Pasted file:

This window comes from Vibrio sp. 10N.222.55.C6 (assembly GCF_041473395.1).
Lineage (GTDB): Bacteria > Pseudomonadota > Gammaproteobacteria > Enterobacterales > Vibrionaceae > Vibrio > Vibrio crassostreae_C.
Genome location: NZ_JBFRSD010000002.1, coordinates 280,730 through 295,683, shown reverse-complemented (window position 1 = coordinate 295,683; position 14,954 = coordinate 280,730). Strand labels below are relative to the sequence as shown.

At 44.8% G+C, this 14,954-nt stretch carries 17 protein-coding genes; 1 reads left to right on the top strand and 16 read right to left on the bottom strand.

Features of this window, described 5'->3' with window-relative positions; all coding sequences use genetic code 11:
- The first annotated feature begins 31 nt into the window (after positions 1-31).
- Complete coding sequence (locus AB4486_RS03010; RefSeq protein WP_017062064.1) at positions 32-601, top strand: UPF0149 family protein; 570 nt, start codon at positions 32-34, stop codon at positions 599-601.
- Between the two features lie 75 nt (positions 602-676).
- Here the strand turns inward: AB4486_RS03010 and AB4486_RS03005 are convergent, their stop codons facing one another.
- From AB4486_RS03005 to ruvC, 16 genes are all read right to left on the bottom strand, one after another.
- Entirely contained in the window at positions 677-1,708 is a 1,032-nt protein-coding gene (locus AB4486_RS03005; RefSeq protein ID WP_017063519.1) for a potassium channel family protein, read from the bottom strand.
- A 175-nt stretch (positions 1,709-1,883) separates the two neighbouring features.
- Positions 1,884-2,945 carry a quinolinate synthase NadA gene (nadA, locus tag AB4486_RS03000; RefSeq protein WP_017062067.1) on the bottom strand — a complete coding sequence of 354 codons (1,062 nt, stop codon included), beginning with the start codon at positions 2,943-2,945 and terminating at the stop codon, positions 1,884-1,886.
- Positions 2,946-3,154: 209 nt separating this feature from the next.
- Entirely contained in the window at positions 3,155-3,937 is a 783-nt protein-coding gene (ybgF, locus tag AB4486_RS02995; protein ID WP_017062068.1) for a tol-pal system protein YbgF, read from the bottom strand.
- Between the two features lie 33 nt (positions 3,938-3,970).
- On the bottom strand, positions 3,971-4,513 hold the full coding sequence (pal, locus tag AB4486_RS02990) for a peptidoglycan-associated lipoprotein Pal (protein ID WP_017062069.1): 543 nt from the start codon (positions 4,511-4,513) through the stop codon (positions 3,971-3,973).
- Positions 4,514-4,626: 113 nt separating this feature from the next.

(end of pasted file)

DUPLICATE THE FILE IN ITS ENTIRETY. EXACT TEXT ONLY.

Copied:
This window comes from Vibrio sp. 10N.222.55.C6 (assembly GCF_041473395.1).
Lineage (GTDB): Bacteria > Pseudomonadota > Gammaproteobacteria > Enterobacterales > Vibrionaceae > Vibrio > Vibrio crassostreae_C.
Genome location: NZ_JBFRSD010000002.1, coordinates 280,730 through 295,683, shown reverse-complemented (window position 1 = coordinate 295,683; position 14,954 = coordinate 280,730). Strand labels below are relative to the sequence as shown.

At 44.8% G+C, this 14,954-nt stretch carries 17 protein-coding genes; 1 reads left to right on the top strand and 16 read right to left on the bottom strand.

Features of this window, described 5'->3' with window-relative positions; all coding sequences use genetic code 11:
- The first annotated feature begins 31 nt into the window (after positions 1-31).
- Complete coding sequence (locus AB4486_RS03010; RefSeq protein WP_017062064.1) at positions 32-601, top strand: UPF0149 family protein; 570 nt, start codon at positions 32-34, stop codon at positions 599-601.
- Between the two features lie 75 nt (positions 602-676).
- Here the strand turns inward: AB4486_RS03010 and AB4486_RS03005 are convergent, their stop codons facing one another.
- From AB4486_RS03005 to ruvC, 16 genes are all read right to left on the bottom strand, one after another.
- Entirely contained in the window at positions 677-1,708 is a 1,032-nt protein-coding gene (locus AB4486_RS03005; RefSeq protein ID WP_017063519.1) for a potassium channel family protein, read from the bottom strand.
- A 175-nt stretch (positions 1,709-1,883) separates the two neighbouring features.
- Positions 1,884-2,945 carry a quinolinate synthase NadA gene (nadA, locus tag AB4486_RS03000; RefSeq protein WP_017062067.1) on the bottom strand — a complete coding sequence of 354 codons (1,062 nt, stop codon included), beginning with the start codon at positions 2,943-2,945 and terminating at the stop codon, positions 1,884-1,886.
- Positions 2,946-3,154: 209 nt separating this feature from the next.
- Entirely contained in the window at positions 3,155-3,937 is a 783-nt protein-coding gene (ybgF, locus tag AB4486_RS02995; protein ID WP_017062068.1) for a tol-pal system protein YbgF, read from the bottom strand.
- Between the two features lie 33 nt (positions 3,938-3,970).
- On the bottom strand, positions 3,971-4,513 hold the full coding sequence (pal, locus tag AB4486_RS02990) for a peptidoglycan-associated lipoprotein Pal (protein ID WP_017062069.1): 543 nt from the start codon (positions 4,511-4,513) through the stop codon (positions 3,971-3,973).
- Positions 4,514-4,626: 113 nt separating this feature from the next.